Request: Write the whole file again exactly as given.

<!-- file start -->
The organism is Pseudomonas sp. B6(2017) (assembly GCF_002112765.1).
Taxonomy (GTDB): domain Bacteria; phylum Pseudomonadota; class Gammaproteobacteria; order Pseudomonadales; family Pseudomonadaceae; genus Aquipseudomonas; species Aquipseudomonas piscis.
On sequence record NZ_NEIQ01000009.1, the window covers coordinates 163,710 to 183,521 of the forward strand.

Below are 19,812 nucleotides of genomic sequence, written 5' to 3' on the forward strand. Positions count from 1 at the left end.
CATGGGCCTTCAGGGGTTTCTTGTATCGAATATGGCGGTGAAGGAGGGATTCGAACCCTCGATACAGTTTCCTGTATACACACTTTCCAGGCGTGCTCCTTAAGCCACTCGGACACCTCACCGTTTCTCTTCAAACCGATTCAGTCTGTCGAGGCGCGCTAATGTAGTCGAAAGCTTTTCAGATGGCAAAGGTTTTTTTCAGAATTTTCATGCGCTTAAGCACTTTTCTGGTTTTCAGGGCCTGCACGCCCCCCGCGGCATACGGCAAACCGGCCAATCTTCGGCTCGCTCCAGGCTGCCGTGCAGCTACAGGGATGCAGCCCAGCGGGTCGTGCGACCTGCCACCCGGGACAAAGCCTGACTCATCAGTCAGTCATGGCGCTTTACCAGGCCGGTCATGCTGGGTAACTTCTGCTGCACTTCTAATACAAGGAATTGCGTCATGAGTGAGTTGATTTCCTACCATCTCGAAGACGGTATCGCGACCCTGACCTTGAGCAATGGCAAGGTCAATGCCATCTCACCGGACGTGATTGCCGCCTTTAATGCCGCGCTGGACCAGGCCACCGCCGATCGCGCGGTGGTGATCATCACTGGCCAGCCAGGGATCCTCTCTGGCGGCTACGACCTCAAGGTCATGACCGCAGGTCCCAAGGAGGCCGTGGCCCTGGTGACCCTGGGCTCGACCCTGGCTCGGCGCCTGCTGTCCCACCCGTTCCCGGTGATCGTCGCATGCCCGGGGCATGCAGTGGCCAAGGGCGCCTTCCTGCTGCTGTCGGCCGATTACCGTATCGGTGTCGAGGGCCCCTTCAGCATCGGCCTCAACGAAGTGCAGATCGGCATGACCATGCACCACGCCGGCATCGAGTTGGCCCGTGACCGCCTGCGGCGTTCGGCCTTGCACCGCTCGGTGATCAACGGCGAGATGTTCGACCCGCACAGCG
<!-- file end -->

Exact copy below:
The organism is Pseudomonas sp. B6(2017) (assembly GCF_002112765.1).
Taxonomy (GTDB): domain Bacteria; phylum Pseudomonadota; class Gammaproteobacteria; order Pseudomonadales; family Pseudomonadaceae; genus Aquipseudomonas; species Aquipseudomonas piscis.
On sequence record NZ_NEIQ01000009.1, the window covers coordinates 163,710 to 183,521 of the forward strand.

Below are 19,812 nucleotides of genomic sequence, written 5' to 3' on the forward strand. Positions count from 1 at the left end.
CATGGGCCTTCAGGGGTTTCTTGTATCGAATATGGCGGTGAAGGAGGGATTCGAACCCTCGATACAGTTTCCTGTATACACACTTTCCAGGCGTGCTCCTTAAGCCACTCGGACACCTCACCGTTTCTCTTCAAACCGATTCAGTCTGTCGAGGCGCGCTAATGTAGTCGAAAGCTTTTCAGATGGCAAAGGTTTTTTTCAGAATTTTCATGCGCTTAAGCACTTTTCTGGTTTTCAGGGCCTGCACGCCCCCCGCGGCATACGGCAAACCGGCCAATCTTCGGCTCGCTCCAGGCTGCCGTGCAGCTACAGGGATGCAGCCCAGCGGGTCGTGCGACCTGCCACCCGGGACAAAGCCTGACTCATCAGTCAGTCATGGCGCTTTACCAGGCCGGTCATGCTGGGTAACTTCTGCTGCACTTCTAATACAAGGAATTGCGTCATGAGTGAGTTGATTTCCTACCATCTCGAAGACGGTATCGCGACCCTGACCTTGAGCAATGGCAAGGTCAATGCCATCTCACCGGACGTGATTGCCGCCTTTAATGCCGCGCTGGACCAGGCCACCGCCGATCGCGCGGTGGTGATCATCACTGGCCAGCCAGGGATCCTCTCTGGCGGCTACGACCTCAAGGTCATGACCGCAGGTCCCAAGGAGGCCGTGGCCCTGGTGACCCTGGGCTCGACCCTGGCTCGGCGCCTGCTGTCCCACCCGTTCCCGGTGATCGTCGCATGCCCGGGGCATGCAGTGGCCAAGGGCGCCTTCCTGCTGCTGTCGGCCGATTACCGTATCGGTGTCGAGGGCCCCTTCAGCATCGGCCTCAACGAAGTGCAGATCGGCATGACCATGCACCACGCCGGCATCGAGTTGGCCCGTGACCGCCTGCGGCGTTCGGCCTTGCACCGCTCGGTGATCAACGGCGAGATGTTCGACCCGCACAGCG